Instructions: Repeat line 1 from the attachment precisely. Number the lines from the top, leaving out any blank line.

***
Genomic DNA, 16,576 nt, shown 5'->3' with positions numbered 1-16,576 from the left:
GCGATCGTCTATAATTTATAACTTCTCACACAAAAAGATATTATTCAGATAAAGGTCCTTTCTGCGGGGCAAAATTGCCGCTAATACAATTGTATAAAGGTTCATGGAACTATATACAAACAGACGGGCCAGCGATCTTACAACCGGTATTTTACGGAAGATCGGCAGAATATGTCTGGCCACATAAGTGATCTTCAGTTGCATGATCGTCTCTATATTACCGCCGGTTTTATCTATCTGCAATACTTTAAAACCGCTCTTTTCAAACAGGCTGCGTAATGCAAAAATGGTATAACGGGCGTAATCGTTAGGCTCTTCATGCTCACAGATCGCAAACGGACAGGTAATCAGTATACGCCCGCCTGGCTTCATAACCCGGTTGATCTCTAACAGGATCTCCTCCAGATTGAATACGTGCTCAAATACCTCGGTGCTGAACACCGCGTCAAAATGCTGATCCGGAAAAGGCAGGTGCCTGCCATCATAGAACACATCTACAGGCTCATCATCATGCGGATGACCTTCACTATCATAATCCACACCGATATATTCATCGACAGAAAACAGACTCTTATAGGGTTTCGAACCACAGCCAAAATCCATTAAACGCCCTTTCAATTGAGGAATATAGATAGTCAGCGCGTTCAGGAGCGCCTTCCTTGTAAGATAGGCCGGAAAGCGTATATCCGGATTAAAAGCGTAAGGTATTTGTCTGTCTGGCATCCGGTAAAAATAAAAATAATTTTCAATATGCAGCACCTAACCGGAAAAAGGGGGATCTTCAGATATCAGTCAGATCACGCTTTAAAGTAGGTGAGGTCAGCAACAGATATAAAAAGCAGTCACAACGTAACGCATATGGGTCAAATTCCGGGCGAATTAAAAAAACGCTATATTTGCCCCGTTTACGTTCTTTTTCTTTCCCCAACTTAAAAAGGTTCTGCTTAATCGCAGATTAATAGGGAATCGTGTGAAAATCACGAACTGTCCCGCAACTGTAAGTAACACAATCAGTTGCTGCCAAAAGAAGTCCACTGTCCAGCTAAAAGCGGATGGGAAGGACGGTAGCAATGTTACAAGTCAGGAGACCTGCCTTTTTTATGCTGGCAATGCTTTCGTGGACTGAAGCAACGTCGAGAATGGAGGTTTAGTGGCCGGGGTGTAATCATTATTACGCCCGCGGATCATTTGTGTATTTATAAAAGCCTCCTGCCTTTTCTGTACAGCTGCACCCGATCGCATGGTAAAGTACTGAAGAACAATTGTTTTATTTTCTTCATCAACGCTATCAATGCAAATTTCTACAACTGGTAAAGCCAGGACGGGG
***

Genomic DNA, 16,576 nt, shown 5'->3' with positions numbered 1-16,576 from the left: